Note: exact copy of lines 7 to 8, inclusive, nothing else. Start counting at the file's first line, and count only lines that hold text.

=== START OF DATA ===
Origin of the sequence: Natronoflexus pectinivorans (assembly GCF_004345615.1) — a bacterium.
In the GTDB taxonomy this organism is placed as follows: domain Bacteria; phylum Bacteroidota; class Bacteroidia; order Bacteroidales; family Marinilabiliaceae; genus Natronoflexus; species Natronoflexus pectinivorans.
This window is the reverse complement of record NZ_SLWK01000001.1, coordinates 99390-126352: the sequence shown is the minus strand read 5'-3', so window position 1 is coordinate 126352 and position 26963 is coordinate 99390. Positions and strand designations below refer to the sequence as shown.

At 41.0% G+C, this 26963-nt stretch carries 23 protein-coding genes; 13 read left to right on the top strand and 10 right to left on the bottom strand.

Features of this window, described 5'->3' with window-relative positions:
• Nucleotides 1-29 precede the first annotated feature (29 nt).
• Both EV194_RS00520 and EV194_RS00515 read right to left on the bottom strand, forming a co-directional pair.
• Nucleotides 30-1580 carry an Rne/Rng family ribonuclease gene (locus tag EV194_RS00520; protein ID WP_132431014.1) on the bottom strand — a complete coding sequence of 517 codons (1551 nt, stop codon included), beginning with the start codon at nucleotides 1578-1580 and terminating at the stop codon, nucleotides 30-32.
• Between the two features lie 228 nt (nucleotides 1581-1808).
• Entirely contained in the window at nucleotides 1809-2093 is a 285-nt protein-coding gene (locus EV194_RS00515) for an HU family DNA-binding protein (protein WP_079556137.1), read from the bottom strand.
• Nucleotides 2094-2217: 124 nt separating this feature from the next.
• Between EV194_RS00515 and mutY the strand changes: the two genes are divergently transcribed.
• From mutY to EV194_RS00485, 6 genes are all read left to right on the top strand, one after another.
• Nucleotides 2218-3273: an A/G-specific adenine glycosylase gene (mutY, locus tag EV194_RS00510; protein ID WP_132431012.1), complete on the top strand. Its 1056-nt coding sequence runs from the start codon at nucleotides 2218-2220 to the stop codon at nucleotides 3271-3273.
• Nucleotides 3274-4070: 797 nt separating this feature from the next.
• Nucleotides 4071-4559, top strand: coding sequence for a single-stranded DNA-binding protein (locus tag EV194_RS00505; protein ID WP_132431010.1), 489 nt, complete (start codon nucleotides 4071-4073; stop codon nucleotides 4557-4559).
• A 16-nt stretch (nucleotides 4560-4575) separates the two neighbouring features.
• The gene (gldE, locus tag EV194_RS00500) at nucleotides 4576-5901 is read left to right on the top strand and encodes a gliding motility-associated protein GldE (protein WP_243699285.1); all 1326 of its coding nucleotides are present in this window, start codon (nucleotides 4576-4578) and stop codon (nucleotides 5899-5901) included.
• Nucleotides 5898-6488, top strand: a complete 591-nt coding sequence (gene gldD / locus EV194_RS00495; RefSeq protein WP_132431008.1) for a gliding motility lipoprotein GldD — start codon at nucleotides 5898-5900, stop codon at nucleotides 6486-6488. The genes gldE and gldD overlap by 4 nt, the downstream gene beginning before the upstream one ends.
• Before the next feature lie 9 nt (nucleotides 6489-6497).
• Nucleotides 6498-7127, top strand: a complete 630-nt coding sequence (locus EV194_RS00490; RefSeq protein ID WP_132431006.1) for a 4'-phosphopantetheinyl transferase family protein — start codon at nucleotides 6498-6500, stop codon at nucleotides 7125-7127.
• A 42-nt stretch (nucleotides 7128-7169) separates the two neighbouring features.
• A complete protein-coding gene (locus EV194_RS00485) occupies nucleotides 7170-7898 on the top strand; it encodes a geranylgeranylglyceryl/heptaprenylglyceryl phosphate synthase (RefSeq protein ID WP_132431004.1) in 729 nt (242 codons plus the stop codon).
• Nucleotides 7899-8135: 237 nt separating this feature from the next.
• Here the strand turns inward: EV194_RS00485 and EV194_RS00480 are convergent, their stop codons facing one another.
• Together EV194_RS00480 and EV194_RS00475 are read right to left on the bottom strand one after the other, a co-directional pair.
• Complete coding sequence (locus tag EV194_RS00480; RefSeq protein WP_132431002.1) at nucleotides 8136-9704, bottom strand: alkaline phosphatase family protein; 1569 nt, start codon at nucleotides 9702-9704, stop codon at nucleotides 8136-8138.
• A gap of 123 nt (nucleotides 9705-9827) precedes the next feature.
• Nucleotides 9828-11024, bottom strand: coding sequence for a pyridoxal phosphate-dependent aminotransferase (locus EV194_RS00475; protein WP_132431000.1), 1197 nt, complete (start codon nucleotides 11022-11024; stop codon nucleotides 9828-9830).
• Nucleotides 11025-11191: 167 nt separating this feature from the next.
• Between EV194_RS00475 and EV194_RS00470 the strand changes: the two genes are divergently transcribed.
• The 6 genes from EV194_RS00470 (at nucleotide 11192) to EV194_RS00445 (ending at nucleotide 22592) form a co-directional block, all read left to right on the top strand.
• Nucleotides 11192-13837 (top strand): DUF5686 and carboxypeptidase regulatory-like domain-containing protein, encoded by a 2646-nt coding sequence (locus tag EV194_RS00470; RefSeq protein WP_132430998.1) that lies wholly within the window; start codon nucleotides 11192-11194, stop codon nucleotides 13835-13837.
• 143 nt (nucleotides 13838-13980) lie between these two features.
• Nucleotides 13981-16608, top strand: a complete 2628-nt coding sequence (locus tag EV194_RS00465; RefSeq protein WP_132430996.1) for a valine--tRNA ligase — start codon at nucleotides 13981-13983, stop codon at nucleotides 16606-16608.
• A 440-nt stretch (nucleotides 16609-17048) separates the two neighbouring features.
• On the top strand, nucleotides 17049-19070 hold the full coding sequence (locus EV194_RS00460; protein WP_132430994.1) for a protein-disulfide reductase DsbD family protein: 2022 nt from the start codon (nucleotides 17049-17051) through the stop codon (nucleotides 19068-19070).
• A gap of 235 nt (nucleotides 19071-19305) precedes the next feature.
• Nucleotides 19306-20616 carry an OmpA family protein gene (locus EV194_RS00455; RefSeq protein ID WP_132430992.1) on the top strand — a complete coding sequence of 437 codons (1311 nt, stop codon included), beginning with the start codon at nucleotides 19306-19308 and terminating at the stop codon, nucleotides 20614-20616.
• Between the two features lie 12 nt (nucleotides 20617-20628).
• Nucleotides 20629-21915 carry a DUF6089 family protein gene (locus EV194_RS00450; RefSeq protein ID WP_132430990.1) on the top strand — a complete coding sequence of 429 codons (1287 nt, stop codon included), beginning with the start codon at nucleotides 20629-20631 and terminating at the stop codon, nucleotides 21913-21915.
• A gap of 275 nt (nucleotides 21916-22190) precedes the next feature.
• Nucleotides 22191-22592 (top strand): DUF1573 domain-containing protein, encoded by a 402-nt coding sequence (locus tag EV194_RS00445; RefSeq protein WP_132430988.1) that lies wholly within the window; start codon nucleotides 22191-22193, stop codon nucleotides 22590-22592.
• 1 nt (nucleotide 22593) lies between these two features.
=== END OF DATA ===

• Both EV194_RS00520 and EV194_RS00515 read right to left on the bottom strand, forming a co-directional pair.
• Nucleotides 30-1580 carry an Rne/Rng family ribonuclease gene (locus tag EV194_RS00520; protein ID WP_132431014.1) on the bottom strand — a complete coding sequence of 517 codons (1551 nt, stop codon included), beginning with the start codon at nucleotides 1578-1580 and terminating at the stop codon, nucleotides 30-32.